The new classrooms at Churchill School are bright and airy with fun colored furniture. Teachers say the spaces add much to the specials programs at the Homewood school.
But these four classrooms are not part of the school building. The board agreed to a three-year lease of mobiles that are parked on asphalt that was part of the playground behind the building at 1300 190th St. The space is fenced in, and building and mobile access is by special security code.
From the outside, it looks like any other mobile – plain brown, a few steps to the entry door. But inside, the layout is inviting. Classrooms to the left and right of the door are for technology and social/emotional learning classes, with two other practice classrooms for music students.
“It’s been great to see the kids excited about it, too. We consider it an annex. It’s worked out really well,” Churchill Principal Nikki Kerr said.
She had conversations with staff and building leadership on how best to use the space. It was decided specials — programs outside of reading, math and social studies — were important for the students.
Technology, which had been replaced by STEM (science, technology, engineering and math) needed to be part of the curriculum again. And, social/emotional learning was added to the Churchill curriculum this year.
Churchill School has all it can handle with nine classrooms each for third, fourth and fifth graders. Before the mobile unit was opened in November, students got technology instruction but it required Elissa Hastings, the technology teacher, to put the devices on a cart and rotate between homerooms. Now the students come to her classroom in the mobile.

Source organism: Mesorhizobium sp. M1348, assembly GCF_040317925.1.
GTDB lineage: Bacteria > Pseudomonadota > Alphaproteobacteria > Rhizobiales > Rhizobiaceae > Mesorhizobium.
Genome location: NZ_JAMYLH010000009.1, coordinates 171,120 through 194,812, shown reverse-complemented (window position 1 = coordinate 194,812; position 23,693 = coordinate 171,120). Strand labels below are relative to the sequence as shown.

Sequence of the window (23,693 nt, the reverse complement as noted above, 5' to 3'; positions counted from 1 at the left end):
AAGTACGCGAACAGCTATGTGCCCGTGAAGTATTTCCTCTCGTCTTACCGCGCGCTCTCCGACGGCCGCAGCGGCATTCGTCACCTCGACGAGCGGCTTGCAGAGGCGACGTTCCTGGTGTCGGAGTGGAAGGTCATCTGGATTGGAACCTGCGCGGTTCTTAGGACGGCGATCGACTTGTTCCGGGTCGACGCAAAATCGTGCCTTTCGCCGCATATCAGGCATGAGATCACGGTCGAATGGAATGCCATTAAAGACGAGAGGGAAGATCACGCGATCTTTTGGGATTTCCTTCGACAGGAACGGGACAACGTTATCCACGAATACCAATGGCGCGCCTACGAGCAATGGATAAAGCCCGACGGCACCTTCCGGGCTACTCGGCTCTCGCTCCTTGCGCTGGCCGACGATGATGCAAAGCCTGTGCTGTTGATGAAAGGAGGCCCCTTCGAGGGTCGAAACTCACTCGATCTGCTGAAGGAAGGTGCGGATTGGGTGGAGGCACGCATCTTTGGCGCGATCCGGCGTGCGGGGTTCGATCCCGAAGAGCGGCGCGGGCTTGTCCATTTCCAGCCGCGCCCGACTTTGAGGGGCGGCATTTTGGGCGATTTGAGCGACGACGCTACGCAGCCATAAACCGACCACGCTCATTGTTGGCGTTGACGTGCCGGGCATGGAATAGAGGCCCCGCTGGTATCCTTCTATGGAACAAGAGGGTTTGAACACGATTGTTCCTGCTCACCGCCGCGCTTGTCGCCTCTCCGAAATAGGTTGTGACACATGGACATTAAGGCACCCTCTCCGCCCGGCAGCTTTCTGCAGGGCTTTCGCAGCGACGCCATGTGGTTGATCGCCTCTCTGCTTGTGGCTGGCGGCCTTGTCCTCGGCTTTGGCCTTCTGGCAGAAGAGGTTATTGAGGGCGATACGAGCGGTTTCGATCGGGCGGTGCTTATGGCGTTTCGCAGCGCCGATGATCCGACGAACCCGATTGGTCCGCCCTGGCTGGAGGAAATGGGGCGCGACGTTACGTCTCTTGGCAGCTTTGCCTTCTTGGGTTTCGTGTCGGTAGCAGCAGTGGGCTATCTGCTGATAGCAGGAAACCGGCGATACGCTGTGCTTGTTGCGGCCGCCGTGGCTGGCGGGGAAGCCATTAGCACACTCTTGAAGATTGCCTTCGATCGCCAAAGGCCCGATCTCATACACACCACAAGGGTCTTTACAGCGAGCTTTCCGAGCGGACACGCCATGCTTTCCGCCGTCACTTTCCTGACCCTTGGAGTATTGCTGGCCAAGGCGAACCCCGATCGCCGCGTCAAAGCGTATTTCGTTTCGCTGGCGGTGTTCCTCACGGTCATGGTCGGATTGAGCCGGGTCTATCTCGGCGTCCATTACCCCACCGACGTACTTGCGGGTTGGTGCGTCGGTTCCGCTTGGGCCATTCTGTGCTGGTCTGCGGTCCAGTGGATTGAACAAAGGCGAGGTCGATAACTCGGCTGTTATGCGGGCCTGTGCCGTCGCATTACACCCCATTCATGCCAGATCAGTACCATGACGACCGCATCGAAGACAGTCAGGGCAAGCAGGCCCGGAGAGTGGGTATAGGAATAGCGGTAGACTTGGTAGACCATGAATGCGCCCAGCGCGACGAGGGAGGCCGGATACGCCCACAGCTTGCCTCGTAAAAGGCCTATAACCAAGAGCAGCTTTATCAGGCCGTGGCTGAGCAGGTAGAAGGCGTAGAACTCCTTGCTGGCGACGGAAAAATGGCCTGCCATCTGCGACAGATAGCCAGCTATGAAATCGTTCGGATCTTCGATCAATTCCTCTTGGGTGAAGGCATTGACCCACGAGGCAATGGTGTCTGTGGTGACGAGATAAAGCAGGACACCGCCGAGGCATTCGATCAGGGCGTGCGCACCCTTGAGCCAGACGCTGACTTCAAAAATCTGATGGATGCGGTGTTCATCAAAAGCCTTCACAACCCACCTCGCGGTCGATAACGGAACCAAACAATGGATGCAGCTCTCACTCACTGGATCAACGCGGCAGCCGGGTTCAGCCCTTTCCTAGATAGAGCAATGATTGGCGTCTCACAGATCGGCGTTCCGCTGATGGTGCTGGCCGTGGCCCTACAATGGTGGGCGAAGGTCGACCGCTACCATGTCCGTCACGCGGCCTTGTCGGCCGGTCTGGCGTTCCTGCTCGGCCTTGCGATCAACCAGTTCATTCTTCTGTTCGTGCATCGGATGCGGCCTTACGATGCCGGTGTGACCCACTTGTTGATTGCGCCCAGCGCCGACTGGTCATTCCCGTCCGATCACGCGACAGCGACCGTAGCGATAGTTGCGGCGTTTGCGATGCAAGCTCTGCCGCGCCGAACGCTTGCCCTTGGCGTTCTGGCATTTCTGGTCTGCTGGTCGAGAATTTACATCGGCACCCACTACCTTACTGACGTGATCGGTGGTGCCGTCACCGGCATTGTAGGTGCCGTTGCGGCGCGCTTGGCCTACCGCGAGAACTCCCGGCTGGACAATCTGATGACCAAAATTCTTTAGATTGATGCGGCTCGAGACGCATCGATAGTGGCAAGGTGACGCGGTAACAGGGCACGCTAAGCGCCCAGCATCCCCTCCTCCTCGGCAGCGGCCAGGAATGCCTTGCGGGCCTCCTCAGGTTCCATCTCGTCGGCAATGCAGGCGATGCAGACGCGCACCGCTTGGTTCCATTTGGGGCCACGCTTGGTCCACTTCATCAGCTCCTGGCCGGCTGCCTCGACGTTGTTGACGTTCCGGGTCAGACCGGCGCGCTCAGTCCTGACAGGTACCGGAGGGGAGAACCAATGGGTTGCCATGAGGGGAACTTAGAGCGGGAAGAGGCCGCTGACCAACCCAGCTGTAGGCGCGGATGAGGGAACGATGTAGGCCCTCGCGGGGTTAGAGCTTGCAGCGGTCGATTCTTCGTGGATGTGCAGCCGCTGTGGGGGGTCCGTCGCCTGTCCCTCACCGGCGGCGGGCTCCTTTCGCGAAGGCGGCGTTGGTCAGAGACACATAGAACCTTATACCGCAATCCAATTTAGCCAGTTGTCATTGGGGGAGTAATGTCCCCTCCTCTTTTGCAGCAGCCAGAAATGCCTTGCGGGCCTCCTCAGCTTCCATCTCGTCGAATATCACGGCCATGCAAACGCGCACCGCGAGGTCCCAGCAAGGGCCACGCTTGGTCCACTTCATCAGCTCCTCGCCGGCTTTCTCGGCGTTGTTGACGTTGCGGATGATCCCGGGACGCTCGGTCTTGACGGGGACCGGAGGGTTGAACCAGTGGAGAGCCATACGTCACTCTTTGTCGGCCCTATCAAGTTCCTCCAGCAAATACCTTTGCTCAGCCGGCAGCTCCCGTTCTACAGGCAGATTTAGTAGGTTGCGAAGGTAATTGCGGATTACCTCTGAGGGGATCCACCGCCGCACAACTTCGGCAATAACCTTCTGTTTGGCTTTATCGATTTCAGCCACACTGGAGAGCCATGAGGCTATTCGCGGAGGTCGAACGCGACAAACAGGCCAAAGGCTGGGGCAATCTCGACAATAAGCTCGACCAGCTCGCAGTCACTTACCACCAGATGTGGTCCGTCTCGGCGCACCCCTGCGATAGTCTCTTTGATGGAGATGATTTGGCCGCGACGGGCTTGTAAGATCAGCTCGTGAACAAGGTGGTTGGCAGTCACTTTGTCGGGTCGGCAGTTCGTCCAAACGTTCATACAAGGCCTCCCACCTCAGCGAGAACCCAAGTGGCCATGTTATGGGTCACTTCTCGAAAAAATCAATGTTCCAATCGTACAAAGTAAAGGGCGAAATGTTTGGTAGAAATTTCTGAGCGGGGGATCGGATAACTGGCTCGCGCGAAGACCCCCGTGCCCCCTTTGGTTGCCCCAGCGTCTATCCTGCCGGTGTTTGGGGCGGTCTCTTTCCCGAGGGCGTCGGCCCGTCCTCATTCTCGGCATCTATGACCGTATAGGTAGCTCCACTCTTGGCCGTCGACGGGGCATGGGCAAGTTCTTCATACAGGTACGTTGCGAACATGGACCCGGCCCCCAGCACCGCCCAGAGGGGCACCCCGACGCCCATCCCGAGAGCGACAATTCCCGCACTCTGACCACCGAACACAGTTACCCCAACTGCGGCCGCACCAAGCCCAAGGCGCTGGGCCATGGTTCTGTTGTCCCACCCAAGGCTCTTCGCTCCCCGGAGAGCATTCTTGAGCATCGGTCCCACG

“I love it out here. It’s a great space and the kids really like being out here, too,” Hastings said. “They’re using a lot of brain power to try to figure out how to type. I’ve seen improvements since the beginning of the school year.”
“It’s really, really worked out well for us, and the needs of our programming,” Kerr said. “It’s been a great transition for us.”
Churchill added a social/emotional learning component this year that found a home in the mobile space.
“They can be rowdy at times because everybody’s got different opinions and perspectives, but I think the good thing is they’re at an age group now where they can set goals for themselves, hear other people’s opinions, respect them if they disagree,” explained teacher Aleasa Williamson who has structured the classes to give third, fourth and fifth graders their own look at life and how their individual world fits into the greater whole.
The new desks allow for flexible seating so students can work collaboratively in groups. The classrooms can accommodate a maximum of 30 students, although they haven’t reach that number, Kerr said.
The music spaces are a real bonus, Kerr said. Before the mobiles, students were practicing in the gym.